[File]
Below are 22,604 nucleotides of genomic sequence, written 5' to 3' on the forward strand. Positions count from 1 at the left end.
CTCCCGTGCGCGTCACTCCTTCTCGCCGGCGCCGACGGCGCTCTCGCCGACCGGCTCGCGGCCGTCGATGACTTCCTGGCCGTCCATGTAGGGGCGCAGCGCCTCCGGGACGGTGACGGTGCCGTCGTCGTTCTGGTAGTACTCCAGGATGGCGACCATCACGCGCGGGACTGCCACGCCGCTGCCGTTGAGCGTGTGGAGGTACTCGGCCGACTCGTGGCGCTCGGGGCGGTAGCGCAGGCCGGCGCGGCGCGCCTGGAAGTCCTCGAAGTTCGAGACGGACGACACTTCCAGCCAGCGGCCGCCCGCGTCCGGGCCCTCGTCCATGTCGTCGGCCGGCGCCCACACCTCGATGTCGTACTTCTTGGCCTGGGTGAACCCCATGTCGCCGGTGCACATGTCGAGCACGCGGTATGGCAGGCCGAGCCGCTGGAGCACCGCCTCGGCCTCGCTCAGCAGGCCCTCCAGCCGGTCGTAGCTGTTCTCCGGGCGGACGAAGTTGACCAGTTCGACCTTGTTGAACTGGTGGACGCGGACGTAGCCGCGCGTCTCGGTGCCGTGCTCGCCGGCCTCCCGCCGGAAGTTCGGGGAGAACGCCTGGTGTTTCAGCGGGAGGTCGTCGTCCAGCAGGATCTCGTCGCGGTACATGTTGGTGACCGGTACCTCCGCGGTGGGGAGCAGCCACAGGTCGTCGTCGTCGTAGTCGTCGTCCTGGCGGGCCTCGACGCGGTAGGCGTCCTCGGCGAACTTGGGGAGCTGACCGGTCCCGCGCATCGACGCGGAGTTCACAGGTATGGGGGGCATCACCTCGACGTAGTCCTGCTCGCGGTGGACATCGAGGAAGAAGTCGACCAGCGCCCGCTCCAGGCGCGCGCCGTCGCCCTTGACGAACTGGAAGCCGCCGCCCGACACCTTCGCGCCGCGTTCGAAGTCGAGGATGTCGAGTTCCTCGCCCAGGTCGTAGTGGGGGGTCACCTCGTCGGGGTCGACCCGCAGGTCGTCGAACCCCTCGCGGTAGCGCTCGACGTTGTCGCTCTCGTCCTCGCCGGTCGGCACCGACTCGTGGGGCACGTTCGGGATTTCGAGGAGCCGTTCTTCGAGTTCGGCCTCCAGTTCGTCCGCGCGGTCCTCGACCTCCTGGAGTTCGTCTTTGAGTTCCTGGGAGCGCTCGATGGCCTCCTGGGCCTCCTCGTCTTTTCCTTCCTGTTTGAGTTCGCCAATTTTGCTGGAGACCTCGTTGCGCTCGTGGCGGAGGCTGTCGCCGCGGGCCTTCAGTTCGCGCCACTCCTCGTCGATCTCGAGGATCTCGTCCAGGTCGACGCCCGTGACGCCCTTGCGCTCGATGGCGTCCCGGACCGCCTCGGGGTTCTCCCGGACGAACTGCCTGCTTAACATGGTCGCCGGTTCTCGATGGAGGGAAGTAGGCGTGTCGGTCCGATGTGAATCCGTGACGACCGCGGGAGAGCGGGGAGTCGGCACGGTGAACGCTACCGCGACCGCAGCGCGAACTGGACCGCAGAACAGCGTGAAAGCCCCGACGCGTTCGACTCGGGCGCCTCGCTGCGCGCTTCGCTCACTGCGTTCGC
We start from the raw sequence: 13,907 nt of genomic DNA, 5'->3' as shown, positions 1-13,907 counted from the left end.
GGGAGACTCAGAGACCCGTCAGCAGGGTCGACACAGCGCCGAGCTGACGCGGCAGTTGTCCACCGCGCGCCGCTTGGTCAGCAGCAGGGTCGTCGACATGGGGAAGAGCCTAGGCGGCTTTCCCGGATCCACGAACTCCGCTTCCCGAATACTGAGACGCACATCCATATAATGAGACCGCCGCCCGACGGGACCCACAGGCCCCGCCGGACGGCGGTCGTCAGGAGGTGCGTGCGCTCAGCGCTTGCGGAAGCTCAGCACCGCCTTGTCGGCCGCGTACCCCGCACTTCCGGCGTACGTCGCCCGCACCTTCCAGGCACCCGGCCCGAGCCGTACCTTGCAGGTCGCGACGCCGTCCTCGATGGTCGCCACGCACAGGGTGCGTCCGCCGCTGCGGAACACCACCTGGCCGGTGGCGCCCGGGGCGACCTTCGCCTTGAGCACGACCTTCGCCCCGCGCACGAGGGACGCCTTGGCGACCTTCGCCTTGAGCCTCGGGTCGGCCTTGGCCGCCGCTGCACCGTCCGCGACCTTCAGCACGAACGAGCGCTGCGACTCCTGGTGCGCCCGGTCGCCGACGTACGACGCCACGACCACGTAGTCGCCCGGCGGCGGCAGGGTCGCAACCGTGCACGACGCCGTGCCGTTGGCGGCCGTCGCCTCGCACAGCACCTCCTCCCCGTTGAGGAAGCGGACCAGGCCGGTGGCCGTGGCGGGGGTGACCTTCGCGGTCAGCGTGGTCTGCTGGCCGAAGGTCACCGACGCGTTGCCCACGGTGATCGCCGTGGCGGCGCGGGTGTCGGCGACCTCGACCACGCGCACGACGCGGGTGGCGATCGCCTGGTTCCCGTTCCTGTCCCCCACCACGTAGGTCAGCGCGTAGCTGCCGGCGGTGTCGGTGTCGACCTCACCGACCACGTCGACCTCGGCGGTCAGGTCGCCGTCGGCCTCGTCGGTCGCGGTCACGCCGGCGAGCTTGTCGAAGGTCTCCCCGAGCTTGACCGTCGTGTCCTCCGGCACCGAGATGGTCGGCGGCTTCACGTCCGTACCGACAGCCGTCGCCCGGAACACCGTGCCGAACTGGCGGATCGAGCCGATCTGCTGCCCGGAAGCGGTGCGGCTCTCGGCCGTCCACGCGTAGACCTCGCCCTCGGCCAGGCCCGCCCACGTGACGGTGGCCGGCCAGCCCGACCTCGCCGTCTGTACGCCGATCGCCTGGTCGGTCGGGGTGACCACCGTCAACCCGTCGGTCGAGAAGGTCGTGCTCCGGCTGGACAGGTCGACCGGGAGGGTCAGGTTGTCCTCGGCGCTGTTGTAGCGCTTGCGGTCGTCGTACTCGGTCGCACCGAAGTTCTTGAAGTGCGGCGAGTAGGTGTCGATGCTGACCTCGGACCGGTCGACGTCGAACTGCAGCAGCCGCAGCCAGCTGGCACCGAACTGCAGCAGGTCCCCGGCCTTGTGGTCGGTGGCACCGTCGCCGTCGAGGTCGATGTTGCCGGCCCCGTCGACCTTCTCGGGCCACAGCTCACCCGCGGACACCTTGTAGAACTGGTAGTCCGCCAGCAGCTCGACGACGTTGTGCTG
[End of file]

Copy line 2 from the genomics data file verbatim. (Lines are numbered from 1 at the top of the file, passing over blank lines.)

CTCCCGTGCGCGTCACTCCTTCTCGCCGGCGCCGACGGCGCTCTCGCCGACCGGCTCGCGGCCGTCGATGACTTCCTGGCCGTCCATGTAGGGGCGCAGCGCCTCCGGGACGGTGACGGTGCCGTCGTCGTTCTGGTAGTACTCCAGGATGGCGACCATCACGCGCGGGACTGCCACGCCGCTGCCGTTGAGCGTGTGGAGGTACTCGGCCGACTCGTGGCGCTCGGGGCGGTAGCGCAGGCCGGCGCGGCGCGCCTGGAAGTCCTCGAAGTTCGAGACGGACGACACTTCCAGCCAGCGGCCGCCCGCGTCCGGGCCCTCGTCCATGTCGTCGGCCGGCGCCCACACCTCGATGTCGTACTTCTTGGCCTGGGTGAACCCCATGTCGCCGGTGCACATGTCGAGCACGCGGTATGGCAGGCCGAGCCGCTGGAGCACCGCCTCGGCCTCGCTCAGCAGGCCCTCCAGCCGGTCGTAGCTGTTCTCCGGGCGGACGAAGTTGACCAGTTCGACCTTGTTGAACTGGTGGACGCGGACGTAGCCGCGCGTCTCGGTGCCGTGCTCGCCGGCCTCCCGCCGGAAGTTCGGGGAGAACGCCTGGTGTTTCAGCGGGAGGTCGTCGTCCAGCAGGATCTCGTCGCGGTACATGTTGGTGACCGGTACCTCCGCGGTGGGGAGCAGCCACAGGTCGTCGTCGTCGTAGTCGTCGTCCTGGCGGGCCTCGACGCGGTAGGCGTCCTCGGCGAACTTGGGGAGCTGACCGGTCCCGCGCATCGACGCGGAGTTCACAGGTATGGGGGGCATCACCTCGACGTAGTCCTGCTCGCGGTGGACATCGAGGAAGAAGTCGACCAGCGCCCGCTCCAGGCGCGCGCCGTCGCCCTTGACGAACTGGAAGCCGCCGCCCGACACCTTCGCGCCGCGTTCGAAGTCGAGGATGTCGAGTTCCTCGCCCAGGTCGTAGTGGGGGGTCACCTCGTCGGGGTCGACCCGCAGGTCGTCGAACCCCTCGCGGTAGCGCTCGACGTTGTCGCTCTCGTCCTCGCCGGTCGGCACCGACTCGTGGGGCACGTTCGGGATTTCGAGGAGCCGTTCTTCGAGTTCGGCCTCCAGTTCGTCCGCGCGGTCCTCGACCTCCTGGAGTTCGTCTTTGAGTTCCTGGGAGCGCTCGATGGCCTCCTGGGCCTCCTCGTCTTTTCCTTCCTGTTTGAGTTCGCCAATTTTGCTGGAGACCTCGTTGCGCTCGTGGCGGAGGCTGTCGCCGCGGGCCTTCAGTTCGCGCCACTCCTCGTCGATCTCGAGGATCTCGTCCAGGTCGACGCCCGTGACGCCCTTGCGCTCGATGGCGTCCCGGACCGCCTCGGGGTTCTCCCGGACGAACTGCCTGCTTAACATGGTCGCCGGTTCTCGATGGAGGGAAGTAGGCGTGTCGGTCCGATGTGAATCCGTGACGACCGCGGGAGAGCGGGGAGTCGGCACGGTGAACGCTACCGCGACCGCAGCGCGAACTGGACCGCAGAACAGCGTGAAAGCCCCGACGCGTTCGACTCGGGCGCCTCGCTGCGCGCTTCGCTCACTGCGTTCGC